Miller and rollnick motivational interviewing book
Motivational Interviewing: Helping People Change by Stephen RollnickGoodreads helps you keep track of books you want to read. Want to Read saving…. Want to Read Currently Reading Read. Motivational Interview Other editions. Error rating book. Refresh and try again.
Motivational Interviewing: Ambivalence, Change Talk, & Sustain Talk
This bestselling work for professionals and students is the authoritative presentation of motivational interviewing MI , the powerful approach to facilitating change. The book elucidates the four processes of MI--engaging, focusing, evoking, and planning--and vividly demonstrates what they look like in action. A wealth of vignettes and interview examples illustrate the "dos and don'ts" of successful implementation in diverse contexts. Highly accessible, the book is infused with respect and compassion for clients. The companion Web page provides additional helpful resources, including reflection questions, an extended bibliography, and annotated case material.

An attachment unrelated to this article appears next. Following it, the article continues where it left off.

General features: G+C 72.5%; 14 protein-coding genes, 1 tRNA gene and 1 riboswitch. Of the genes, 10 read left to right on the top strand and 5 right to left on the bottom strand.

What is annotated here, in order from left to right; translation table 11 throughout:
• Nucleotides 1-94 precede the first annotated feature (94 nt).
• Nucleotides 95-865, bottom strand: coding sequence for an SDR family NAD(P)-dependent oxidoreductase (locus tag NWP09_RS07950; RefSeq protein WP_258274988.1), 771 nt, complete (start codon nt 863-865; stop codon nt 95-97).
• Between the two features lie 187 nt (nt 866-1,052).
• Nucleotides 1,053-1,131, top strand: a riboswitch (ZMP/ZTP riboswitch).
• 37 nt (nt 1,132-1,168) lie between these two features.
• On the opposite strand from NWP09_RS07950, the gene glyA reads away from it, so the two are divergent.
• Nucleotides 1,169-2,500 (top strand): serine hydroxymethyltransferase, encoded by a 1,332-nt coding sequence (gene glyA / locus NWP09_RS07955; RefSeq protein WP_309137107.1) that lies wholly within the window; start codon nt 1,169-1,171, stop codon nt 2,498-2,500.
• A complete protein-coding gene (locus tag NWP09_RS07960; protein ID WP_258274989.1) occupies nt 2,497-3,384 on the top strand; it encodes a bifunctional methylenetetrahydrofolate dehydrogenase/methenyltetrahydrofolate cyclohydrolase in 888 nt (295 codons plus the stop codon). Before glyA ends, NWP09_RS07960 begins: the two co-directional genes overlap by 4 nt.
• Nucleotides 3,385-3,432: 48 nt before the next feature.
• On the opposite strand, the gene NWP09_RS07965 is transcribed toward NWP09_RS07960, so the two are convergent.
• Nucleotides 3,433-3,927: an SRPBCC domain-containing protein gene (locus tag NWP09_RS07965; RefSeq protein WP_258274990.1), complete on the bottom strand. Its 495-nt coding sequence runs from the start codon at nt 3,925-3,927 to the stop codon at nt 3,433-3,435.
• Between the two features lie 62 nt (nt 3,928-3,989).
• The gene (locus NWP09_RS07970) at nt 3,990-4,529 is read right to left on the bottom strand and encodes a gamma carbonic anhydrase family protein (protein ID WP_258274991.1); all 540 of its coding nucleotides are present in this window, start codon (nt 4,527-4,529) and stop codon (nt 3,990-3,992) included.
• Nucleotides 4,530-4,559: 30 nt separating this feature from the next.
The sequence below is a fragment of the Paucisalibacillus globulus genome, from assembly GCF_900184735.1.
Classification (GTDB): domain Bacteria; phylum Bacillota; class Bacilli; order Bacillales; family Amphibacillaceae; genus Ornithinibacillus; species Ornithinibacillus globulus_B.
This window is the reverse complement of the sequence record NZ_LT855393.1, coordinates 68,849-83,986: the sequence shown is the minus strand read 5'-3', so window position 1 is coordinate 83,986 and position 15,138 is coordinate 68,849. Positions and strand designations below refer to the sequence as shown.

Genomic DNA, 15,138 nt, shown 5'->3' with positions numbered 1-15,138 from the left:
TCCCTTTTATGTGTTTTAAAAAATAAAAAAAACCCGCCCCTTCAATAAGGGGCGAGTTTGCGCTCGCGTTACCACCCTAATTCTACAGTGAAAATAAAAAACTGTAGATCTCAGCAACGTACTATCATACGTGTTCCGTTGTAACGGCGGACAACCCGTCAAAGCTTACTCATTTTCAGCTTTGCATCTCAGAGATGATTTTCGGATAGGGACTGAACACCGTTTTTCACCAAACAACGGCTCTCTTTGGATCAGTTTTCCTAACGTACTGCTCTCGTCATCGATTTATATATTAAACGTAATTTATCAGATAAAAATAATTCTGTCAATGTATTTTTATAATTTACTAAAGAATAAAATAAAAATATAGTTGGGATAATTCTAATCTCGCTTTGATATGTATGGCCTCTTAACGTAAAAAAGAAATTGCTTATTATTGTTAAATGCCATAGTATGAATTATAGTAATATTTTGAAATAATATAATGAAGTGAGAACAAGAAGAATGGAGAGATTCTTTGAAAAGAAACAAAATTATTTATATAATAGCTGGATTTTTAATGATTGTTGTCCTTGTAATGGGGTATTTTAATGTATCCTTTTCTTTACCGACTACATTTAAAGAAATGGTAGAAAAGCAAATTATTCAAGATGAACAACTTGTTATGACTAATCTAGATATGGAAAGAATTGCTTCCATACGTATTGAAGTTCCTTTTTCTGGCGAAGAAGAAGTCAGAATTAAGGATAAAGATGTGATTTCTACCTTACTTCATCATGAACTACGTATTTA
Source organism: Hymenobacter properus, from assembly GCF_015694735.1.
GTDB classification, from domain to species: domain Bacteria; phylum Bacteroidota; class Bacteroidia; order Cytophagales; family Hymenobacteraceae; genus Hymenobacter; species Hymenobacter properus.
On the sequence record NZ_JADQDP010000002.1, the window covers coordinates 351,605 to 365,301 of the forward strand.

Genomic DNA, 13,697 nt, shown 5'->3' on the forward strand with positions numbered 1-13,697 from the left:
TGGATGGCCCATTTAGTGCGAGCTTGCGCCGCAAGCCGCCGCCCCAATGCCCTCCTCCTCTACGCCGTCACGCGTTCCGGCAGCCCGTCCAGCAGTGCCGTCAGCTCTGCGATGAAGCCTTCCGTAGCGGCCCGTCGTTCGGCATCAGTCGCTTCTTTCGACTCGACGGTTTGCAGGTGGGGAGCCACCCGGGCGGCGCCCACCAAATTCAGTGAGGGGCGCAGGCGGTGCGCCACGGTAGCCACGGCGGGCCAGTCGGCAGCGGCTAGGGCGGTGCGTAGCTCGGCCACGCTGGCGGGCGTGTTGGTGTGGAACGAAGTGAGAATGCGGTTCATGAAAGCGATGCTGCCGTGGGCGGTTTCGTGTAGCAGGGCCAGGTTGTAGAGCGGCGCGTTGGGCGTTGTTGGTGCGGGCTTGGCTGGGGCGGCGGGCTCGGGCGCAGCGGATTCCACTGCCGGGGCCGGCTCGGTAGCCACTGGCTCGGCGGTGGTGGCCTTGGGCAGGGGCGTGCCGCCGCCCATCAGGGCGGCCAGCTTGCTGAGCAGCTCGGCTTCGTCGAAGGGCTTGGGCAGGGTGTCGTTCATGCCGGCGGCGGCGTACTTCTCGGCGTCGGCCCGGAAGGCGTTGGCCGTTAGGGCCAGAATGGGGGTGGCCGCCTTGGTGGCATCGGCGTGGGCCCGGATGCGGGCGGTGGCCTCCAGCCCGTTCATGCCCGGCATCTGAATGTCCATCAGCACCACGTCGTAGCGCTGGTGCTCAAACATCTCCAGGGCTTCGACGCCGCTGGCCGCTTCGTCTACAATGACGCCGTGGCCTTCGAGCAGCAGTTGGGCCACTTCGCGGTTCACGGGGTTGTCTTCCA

Motivational Interviewing co-founder Stephen Rollnick and leading sports psychologists provide effective strategies to fire up motivation, promote ownership of personal goals, address problem behavior on and off the field, enhance performance, and improve teamwork. For release in November Stephen Rollnick offers in person workshops on a regular basis in the UK. Join Drs. Step by step, you will learn how to engage with your clients in a practical way to help them find and build their own motivation for change.
Goodreads helps you keep track of books you want to read. Want to Read saving…. Want to Read Currently Reading Read. Other editions. Enlarge cover. Error rating book.
Motivational Interviewing Workshops
Miller - Popular with IAPT staff.
Motivational interviewing MI is a counseling approach developed in part by clinical psychologists William R. Miller and Stephen Rollnick. It is a directive, client-centered counseling style for eliciting behavior change by helping clients to explore and resolve ambivalence. Compared with non-directive counseling, it is more focused and goal-directed, and departs from traditional Rogerian client-centered therapy through this use of direction, in which therapists attempt to influence clients to consider making changes, rather than engaging in non-directive therapeutic exploration. The examination and resolution of ambivalence is a central purpose, and the counselor is intentionally directive in pursuing this goal. Core concepts evolved from experience in the treatment of problem drinkers, and MI was first described by Miller in an article published in the journal Behavioural and Cognitive Psychotherapy. Miller and Rollnick elaborated on these fundamental concepts and approaches in in a more detailed description of clinical procedures.